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How to fill out IRS Form 433-A or IRS form 433-B

IRS Form 433-A/B is one of the forms necessary to prove a financial hardship with the IRS. Read on to learn more about each section of the form...

IRS Form 433-A, (also known as the “Collection Information Statement for Wage Earners and Self-Employed Individuals,” if you’re an IRS geek) is a document the IRS requires if you to file if you want to prove a financial hardship.

The IRS wants to obtain detailed, current financial information about a you so they make you fill out Form 433-A, 433-A (OIC), Form 433-B (for businesses) or Form 433-B (OIC) depending on the situation. In most cases today, the IRS is requesting Form 433-F rather than the 433-A but each of these forms is trying to gather as much financial information about you as possible. This can either help your situation or hurt it. Filling out these forms properly can be the difference between getting accepted into a hardship program or not.

Completing Form 433-A or 433-B

All individuals must complete the first four sections of Form 433-A. Accurate information Is paramount. If a husband and wife jointly owe the unpaid taxes, both spouses must complete the form.

Section 1: Personal Information

Basic information section. This is pretty self-explanatory. The IRS uses this to identify who you are.

Section 2: Employment Information

Employment information about the taxpayer and his or her spouse. This information allows the IRS to assess an individual’s current household income. Both spouses’ income is taken into account even if the tax debt is for just one of them.

Section 3: Other Financial Information

Individuals must provide other financial information, and include documentation where requested. Is the individual a party to a lawsuit, or if the individual is the beneficiary of a trust, estate, or life insurance policy. The IRS is trying to find out if there is a potential for future income with which to pay the outstanding taxes owed.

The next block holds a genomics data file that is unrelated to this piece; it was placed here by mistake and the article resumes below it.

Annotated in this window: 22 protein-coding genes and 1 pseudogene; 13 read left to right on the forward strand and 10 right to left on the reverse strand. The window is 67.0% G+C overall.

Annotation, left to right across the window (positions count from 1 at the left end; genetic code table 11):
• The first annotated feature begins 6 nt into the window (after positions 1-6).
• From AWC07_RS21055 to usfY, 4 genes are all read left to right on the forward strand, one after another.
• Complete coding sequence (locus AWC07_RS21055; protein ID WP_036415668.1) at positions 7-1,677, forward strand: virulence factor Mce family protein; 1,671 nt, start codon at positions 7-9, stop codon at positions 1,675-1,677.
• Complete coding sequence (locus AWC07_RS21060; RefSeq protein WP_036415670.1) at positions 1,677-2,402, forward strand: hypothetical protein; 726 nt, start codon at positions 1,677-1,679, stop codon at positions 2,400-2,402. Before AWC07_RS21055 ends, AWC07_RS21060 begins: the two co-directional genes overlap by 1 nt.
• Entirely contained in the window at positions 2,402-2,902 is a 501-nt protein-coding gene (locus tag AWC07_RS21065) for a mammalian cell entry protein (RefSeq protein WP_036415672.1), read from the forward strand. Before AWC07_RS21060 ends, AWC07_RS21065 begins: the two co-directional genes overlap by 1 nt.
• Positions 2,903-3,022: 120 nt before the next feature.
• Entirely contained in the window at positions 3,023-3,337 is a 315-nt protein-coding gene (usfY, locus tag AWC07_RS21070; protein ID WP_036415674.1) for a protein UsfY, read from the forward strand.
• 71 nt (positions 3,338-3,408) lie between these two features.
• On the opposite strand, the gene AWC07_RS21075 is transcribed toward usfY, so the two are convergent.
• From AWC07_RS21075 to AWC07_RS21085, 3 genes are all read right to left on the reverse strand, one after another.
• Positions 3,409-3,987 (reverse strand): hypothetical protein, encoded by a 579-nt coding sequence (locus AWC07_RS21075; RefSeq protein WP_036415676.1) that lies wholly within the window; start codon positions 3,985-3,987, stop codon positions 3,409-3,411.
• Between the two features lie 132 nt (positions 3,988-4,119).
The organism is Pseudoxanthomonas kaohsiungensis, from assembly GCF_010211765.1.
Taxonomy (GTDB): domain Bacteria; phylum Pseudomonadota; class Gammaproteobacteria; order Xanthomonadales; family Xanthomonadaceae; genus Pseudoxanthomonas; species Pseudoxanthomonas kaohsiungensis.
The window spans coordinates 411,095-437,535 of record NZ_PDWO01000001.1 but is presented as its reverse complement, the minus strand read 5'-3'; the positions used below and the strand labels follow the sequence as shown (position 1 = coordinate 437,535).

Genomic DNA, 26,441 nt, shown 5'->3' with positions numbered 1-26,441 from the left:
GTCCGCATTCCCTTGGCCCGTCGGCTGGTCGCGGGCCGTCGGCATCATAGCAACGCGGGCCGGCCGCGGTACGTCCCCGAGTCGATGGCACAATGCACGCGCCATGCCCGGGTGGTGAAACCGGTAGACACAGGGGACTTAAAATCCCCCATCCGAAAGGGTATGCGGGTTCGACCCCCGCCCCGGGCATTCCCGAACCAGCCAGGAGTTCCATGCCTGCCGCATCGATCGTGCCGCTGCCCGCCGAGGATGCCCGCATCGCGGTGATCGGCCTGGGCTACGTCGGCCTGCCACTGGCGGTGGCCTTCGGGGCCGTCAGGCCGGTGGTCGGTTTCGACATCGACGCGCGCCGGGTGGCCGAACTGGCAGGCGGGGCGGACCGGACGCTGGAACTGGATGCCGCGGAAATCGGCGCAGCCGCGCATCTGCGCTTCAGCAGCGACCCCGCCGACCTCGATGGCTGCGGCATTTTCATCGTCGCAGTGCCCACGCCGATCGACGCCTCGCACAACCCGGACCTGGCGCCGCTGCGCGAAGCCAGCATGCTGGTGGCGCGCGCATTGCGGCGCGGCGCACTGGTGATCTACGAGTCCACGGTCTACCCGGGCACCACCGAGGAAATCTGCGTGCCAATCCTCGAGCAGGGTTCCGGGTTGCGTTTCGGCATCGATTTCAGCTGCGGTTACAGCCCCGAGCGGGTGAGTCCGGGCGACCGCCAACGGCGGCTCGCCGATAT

Section 4: Personal Asset Information for All Individuals

This is really the meat and potatoes of what this form is all about. You’re giving the IRS all of the information they need to assess your ability to pay. If this is not filled out properly the IRS may not get an accurate assessment of your true financial situation. Personal assets, such as vehicles, real estate, bank accounts, and investments are listed in this section. It requires taxpayers to complete a monthly income and expense statement. The IRS will evaluate your bills to determine what they think you can afford to pay towards your tax liability on a monthly basis. You must certify under the penalties of perjury that the information provided in the form is correct. If the tax is owed jointly, both husband and wife must sign the form.

Required Attachments

The IRS won’t just take your word for it. You must provide proof of income and expenses. They may ask you to include paycheck stubs, invoices and other records for self-employed individuals, bank statement, investment account statements, loan account statements, credit card statements, bills documenting monthly living expenses, and a copy of the previous year’s income tax return.

Sections 5 and 6: Business Information and Sole Proprietorship Information

This section is for self employed individuals. It asks for detailed information about the taxpayer’s business, including the balances of business bank accounts, outstanding accounts receivable, and other business assets. Section 6 requires an individual to give an accounting of gross monthly business income and expenses, to illustrate the current financial status of the business and measure of its profits, if any.

What is the 433 used for?

The IRS will require completed 433’s in order to approve the following programs:

Installment Agreement

Currently Not Collectible

Offer in Compromise

Fresh Start Program

If you need Help with this important IRS form

The 433 is a very important document. If you want to be approved for any of the above programs, then it’s crucial that this form be completed correctly and timely—otherwise your application will fail. Even worse the IRS could determine that you can afford a much higher payment than you can handle.

At Lifeline Tax Solutions we have years of experience with this form and many others. Schedule a consultation for answers to all of your questions.